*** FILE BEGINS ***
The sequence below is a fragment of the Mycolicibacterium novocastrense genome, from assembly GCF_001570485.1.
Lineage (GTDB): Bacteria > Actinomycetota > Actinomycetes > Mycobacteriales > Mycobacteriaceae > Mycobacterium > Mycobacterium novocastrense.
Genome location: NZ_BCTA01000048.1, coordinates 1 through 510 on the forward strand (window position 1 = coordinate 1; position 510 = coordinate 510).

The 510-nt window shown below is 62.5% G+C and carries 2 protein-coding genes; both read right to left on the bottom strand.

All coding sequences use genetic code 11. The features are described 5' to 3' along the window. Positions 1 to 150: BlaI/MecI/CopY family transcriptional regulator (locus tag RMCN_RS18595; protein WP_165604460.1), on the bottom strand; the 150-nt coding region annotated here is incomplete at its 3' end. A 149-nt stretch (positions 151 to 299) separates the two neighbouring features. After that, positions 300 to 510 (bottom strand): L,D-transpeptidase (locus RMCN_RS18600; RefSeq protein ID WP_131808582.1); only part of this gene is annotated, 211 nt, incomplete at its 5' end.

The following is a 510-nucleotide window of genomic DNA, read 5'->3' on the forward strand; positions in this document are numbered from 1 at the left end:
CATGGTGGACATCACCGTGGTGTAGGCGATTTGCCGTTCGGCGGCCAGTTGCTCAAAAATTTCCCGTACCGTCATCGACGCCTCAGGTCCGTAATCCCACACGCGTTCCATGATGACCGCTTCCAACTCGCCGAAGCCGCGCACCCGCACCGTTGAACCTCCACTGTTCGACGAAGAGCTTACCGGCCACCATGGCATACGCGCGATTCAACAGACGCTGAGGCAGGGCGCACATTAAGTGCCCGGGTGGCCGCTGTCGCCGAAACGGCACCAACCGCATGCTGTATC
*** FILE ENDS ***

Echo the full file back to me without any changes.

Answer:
The sequence below is a fragment of the Mycolicibacterium novocastrense genome, from assembly GCF_001570485.1.
Lineage (GTDB): Bacteria > Actinomycetota > Actinomycetes > Mycobacteriales > Mycobacteriaceae > Mycobacterium > Mycobacterium novocastrense.
Genome location: NZ_BCTA01000048.1, coordinates 1 through 510 on the forward strand (window position 1 = coordinate 1; position 510 = coordinate 510).

The 510-nt window shown below is 62.5% G+C and carries 2 protein-coding genes; both read right to left on the bottom strand.

All coding sequences use genetic code 11. The features are described 5' to 3' along the window. Positions 1 to 150: BlaI/MecI/CopY family transcriptional regulator (locus tag RMCN_RS18595; protein WP_165604460.1), on the bottom strand; the 150-nt coding region annotated here is incomplete at its 3' end. A 149-nt stretch (positions 151 to 299) separates the two neighbouring features. After that, positions 300 to 510 (bottom strand): L,D-transpeptidase (locus RMCN_RS18600; RefSeq protein ID WP_131808582.1); only part of this gene is annotated, 211 nt, incomplete at its 5' end.

The following is a 510-nucleotide window of genomic DNA, read 5'->3' on the forward strand; positions in this document are numbered from 1 at the left end:
CATGGTGGACATCACCGTGGTGTAGGCGATTTGCCGTTCGGCGGCCAGTTGCTCAAAAATTTCCCGTACCGTCATCGACGCCTCAGGTCCGTAATCCCACACGCGTTCCATGATGACCGCTTCCAACTCGCCGAAGCCGCGCACCCGCACCGTTGAACCTCCACTGTTCGACGAAGAGCTTACCGGCCACCATGGCATACGCGCGATTCAACAGACGCTGAGGCAGGGCGCACATTAAGTGCCCGGGTGGCCGCTGTCGCCGAAACGGCACCAACCGCATGCTGTATC